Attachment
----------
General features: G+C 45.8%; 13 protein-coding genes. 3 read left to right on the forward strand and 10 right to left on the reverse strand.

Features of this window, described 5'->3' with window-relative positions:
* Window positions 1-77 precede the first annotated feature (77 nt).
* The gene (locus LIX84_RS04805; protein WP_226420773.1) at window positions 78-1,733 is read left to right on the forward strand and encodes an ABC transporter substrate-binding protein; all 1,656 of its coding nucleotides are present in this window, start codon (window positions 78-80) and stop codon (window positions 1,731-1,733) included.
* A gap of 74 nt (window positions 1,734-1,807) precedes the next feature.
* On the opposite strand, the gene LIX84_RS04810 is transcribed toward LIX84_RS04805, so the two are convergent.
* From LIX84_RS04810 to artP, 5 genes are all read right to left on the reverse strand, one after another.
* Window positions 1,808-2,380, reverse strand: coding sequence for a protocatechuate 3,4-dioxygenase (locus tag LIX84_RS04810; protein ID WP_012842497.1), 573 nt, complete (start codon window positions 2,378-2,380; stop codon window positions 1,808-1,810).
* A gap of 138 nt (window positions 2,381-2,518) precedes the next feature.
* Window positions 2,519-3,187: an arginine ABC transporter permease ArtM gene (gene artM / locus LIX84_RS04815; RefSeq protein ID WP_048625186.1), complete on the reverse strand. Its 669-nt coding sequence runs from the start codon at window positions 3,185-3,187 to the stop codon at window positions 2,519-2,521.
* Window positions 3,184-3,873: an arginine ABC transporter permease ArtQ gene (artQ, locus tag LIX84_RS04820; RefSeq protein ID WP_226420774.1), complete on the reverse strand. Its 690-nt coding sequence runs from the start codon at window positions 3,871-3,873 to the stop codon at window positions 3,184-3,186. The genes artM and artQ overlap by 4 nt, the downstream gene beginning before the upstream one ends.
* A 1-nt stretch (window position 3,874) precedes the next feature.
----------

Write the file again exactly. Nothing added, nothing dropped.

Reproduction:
General features: G+C 45.8%; 13 protein-coding genes. 3 read left to right on the forward strand and 10 right to left on the reverse strand.

Features of this window, described 5'->3' with window-relative positions:
* Window positions 1-77 precede the first annotated feature (77 nt).
* The gene (locus LIX84_RS04805; protein WP_226420773.1) at window positions 78-1,733 is read left to right on the forward strand and encodes an ABC transporter substrate-binding protein; all 1,656 of its coding nucleotides are present in this window, start codon (window positions 78-80) and stop codon (window positions 1,731-1,733) included.
* A gap of 74 nt (window positions 1,734-1,807) precedes the next feature.
* On the opposite strand, the gene LIX84_RS04810 is transcribed toward LIX84_RS04805, so the two are convergent.
* From LIX84_RS04810 to artP, 5 genes are all read right to left on the reverse strand, one after another.
* Window positions 1,808-2,380, reverse strand: coding sequence for a protocatechuate 3,4-dioxygenase (locus tag LIX84_RS04810; protein ID WP_012842497.1), 573 nt, complete (start codon window positions 2,378-2,380; stop codon window positions 1,808-1,810).
* A gap of 138 nt (window positions 2,381-2,518) precedes the next feature.
* Window positions 2,519-3,187: an arginine ABC transporter permease ArtM gene (gene artM / locus LIX84_RS04815; RefSeq protein ID WP_048625186.1), complete on the reverse strand. Its 669-nt coding sequence runs from the start codon at window positions 3,185-3,187 to the stop codon at window positions 2,519-2,521.
* Window positions 3,184-3,873: an arginine ABC transporter permease ArtQ gene (artQ, locus tag LIX84_RS04820; RefSeq protein ID WP_226420774.1), complete on the reverse strand. Its 690-nt coding sequence runs from the start codon at window positions 3,871-3,873 to the stop codon at window positions 3,184-3,186. The genes artM and artQ overlap by 4 nt, the downstream gene beginning before the upstream one ends.
* A 1-nt stretch (window position 3,874) precedes the next feature.